kijun | of drama, shades and edifices
on the corner of main street.
20091022 - 17:08
Things you might not know about Japan.

1. Everything moves faster. From the people, the cars, time, to the very way they talk.

2. Japanese Japanese food tastes exactly the same as Malaysian Japanese food. You have the typical udon, archetypal sashimis, standard wasabis, and the rather distinctive salmons. Perhaps it was due to the fact that our meals were provided for and predetermined by the tour guide, they must've taken some package deal with discounted rates or wad not. Still, I wouldn't judge the favour to either side, considering we had more than sufficient with bbq buffets for two nights. Except for the rather costly ramen we had on our own expense. Worth every yen tho.

3. The people there are very environmental friendly. They cycle by the numbers, have smoking stations. Recycle stations everywhere to be seen, rubbish bins impossible to locate. They literally make you think before you dispose. Which bin to choose, decisions, decisions...

4. Vending machines are as abundant as the manga there. They vend everything from drinks, snacks, cigarettes to iPods, and can be found even on the way up to Mt. Fuji amongst the trees. They're everywhereeeeee.

5. The sulphur dioxide emitted from the active volcanoes are unbearable. Okay, exaggerating a little, but by no means is it delightful. They should have warning signs on how bad they smell instead.

Near the summit, eggs which are boiled in the heat of the foul sulphur pond are sold. The shell turns black, and apparently each egg you eat extends your life by 7 years. Indirectly, 100yen=rm3.80=7years. Not that bad a deal to me.

6. Japanese birds have funny names.

7. The spectacular views they proclaim of and from Mt. Fuji are exactly as they deem. Literally breathtaking, in addition to the fact that it was exceptionally chilly at more than 2km above sea level. Pictures do absolutely no justice.

8. Tatami mats aren't as comfy as they're cool. We slept on em the first night at this traditional Japanese style kinda lodging. No doubt it's better than the usual concrete floor, but nothing beats the comfort of a thick mattress.

9. Yukata's however, are comfy.! Instead of the customary bathrobes, the hotels there provide yukata's for your wearing pleasure. Brings out the inner samurai hidden beneath you, or geisha, depending on your proclivity. Rather difficult when it comes to eating tho, the sleeves always gets in the way.

10. Onsen's are hot. To the unfamiliar, onsen is a term coined for hot springs. The inn we stayed in the first night offer such a service, with warm geothermally heated springs located in the outdoors. Yes, it was a public bath. No, swimsuits are not allowed whatsoever. Yes, in the bare nude. Yes, I went for it. The very last 15minutes of it's opening hours, haha. Sadly, I didn't have the viewing pleasure nor the experience of the image shown above, rather the awkwardness of gazing into another man's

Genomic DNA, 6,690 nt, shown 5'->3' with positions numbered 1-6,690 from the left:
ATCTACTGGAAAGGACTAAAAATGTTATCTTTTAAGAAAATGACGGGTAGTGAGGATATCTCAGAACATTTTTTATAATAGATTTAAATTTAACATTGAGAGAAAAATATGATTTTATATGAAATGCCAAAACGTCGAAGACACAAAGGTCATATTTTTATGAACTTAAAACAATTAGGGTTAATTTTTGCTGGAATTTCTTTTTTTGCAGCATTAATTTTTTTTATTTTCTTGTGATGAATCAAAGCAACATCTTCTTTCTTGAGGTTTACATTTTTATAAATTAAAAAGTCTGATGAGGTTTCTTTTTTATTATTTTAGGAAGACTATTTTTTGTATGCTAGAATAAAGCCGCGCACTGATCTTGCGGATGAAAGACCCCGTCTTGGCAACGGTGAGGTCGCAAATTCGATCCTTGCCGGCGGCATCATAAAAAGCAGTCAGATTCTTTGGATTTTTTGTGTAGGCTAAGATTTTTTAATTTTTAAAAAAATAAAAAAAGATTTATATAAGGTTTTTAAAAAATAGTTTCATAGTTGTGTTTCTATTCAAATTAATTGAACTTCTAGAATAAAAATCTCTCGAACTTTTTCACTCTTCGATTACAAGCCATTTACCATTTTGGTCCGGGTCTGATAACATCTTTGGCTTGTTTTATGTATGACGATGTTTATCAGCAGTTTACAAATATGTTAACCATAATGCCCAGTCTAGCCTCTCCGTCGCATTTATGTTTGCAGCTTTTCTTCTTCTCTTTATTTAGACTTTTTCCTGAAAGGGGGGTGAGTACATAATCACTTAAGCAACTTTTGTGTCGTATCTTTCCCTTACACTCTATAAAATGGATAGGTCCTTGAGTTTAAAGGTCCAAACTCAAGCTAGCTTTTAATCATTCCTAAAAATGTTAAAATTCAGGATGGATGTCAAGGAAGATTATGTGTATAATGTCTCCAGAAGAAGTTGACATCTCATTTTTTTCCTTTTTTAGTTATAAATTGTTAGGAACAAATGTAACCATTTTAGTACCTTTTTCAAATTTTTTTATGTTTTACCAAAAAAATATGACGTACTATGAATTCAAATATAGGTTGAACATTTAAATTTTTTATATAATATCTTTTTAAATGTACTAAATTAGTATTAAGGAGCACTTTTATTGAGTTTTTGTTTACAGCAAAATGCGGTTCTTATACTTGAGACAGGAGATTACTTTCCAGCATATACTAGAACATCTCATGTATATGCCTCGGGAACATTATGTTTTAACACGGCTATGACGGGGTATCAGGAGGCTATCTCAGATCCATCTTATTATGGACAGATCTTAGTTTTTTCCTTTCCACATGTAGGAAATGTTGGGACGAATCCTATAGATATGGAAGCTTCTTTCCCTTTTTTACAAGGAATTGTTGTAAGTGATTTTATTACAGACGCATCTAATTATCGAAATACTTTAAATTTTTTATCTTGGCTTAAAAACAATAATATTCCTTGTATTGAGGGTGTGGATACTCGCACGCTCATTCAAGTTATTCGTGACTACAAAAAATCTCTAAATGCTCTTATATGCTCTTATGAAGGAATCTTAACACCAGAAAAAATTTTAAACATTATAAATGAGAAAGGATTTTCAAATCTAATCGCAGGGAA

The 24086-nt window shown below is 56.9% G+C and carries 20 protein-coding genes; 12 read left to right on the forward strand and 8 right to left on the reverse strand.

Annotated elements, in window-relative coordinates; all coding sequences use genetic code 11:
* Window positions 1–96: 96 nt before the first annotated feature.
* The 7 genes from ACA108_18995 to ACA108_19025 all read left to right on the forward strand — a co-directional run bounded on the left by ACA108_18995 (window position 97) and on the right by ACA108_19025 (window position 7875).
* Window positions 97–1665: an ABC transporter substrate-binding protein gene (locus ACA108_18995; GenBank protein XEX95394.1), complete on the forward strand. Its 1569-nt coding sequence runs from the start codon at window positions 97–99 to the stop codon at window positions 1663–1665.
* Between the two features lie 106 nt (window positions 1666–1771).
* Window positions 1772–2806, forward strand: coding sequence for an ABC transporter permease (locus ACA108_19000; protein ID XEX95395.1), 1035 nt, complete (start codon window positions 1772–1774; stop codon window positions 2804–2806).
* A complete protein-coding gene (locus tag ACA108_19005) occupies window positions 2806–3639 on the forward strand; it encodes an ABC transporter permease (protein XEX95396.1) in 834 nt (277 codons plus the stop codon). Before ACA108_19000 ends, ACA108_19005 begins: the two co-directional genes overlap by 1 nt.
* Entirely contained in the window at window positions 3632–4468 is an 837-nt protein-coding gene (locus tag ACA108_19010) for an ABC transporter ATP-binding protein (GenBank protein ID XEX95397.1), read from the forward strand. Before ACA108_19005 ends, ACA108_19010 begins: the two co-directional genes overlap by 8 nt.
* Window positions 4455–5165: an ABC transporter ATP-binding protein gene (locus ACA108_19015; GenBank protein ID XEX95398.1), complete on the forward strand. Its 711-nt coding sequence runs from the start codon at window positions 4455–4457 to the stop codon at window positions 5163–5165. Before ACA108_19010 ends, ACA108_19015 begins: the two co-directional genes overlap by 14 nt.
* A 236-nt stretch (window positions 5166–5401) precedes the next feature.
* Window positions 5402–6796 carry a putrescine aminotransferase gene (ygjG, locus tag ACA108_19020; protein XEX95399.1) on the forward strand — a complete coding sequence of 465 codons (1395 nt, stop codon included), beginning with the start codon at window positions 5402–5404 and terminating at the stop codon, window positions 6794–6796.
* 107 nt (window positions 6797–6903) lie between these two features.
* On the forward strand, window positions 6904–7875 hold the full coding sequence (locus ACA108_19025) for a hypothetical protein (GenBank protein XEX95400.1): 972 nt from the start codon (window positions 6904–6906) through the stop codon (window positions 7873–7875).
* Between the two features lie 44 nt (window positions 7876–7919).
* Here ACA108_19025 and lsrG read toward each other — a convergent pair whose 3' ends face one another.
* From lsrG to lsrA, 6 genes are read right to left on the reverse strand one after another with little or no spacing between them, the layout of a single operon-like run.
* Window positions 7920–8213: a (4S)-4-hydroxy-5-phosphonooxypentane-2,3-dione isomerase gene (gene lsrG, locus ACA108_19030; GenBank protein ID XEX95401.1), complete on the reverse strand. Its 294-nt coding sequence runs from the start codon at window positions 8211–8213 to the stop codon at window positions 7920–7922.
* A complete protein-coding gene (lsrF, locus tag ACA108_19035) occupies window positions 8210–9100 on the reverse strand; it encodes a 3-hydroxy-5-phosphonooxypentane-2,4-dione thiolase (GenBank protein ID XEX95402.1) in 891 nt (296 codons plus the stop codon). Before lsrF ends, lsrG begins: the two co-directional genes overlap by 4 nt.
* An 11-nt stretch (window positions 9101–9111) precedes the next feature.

11. Needless to say, the architecture there is transcendent. Not just to the naked eye, the craft and technique implemented quite simply should be acknowledged. The typology of a shopping precinct is impressively redefined, or perhaps the way it should be defined. Streets replacing malls, outlets develop vertically instead of horizontally. A different shopping experience, one that can only be in countries with such low temperatures, at the end of the day.

I has touched the concrete of Ando. 21-21 Design Sight, Tokyo Midtown.

The glass of Herzog. Prada Epicentre, Omotesando.

Tokyo International Forum.

Fuji TV Head Office Building.

Yokohama Landmark Tower.

12. Petrol pumps in petrol stations are hung from the ceiling. I'm presuming it's an effort to save space and construction. Makes sense somehow. Didn't really see it function though, might be difficult for the vertically-challenged. Heh, heh.

13. Their bathrooms are small. From the bathtub to the very seat of the toilet bowl. IT'S NOT JUST ME.

14. They have spiral escalators. Leave it to the Japanese to design shyts like these. Epic coolness.

15. The macha ice cream there tastes so much sweeter. What with girls like these serving you whilst breaking out into a song as they prepare your order. Mmmm..

16. The Japanese transported the Statue of Liberty to Tokyo as part of their treaty in yielding to the Allies during the end of WW2. Lol.

17. Kacang sakti.! Dragon Ball is apparently still a hit amongst the Japanese otakus, as are other notable Japanese animations.

Hello Kitties.

Pokecenter.! Where's Nurse Joy.?

18. Foreign tourists are subjected to massive Japanese pensive syndrome upon departure.

Unfortunately, I wasn't able to visit notorious places of worthy in Japan such as Harajuku & Akihabara. Fortunately, it gives me an excuse to return.

this is the way it should be, for lovers.
20091009 - 21:59

Something I happened to stumble upon which although recently built, carries much nostalgia with it etched in my memory. And Jason's. And Su's. And Justin's.


So is this pavillion, rite

Wait a minute, could it be..

O yes, the lines confirmed it. Welcome back to sem1 design comm.!

You have no idea how much this building has influenced us. Educationally, and tormentingly.

It intrigued me to hell back then why the balustrades on paper weren't parallel. Was it a photostating error.? The fault of my protractor.? Now I know. It simply isn't. -.-.

Ironic how this comes to haunt me today. In the midst of Maxx which is pretty much the digital equivalent to the inking and backaches of manual drafting, I realise my laptop cannot render the uncomprehensible size of my supreme maxfile. Waddabitch.

Forget a year, what a difference a week makes. Bringmebacktotokyogoddamit.!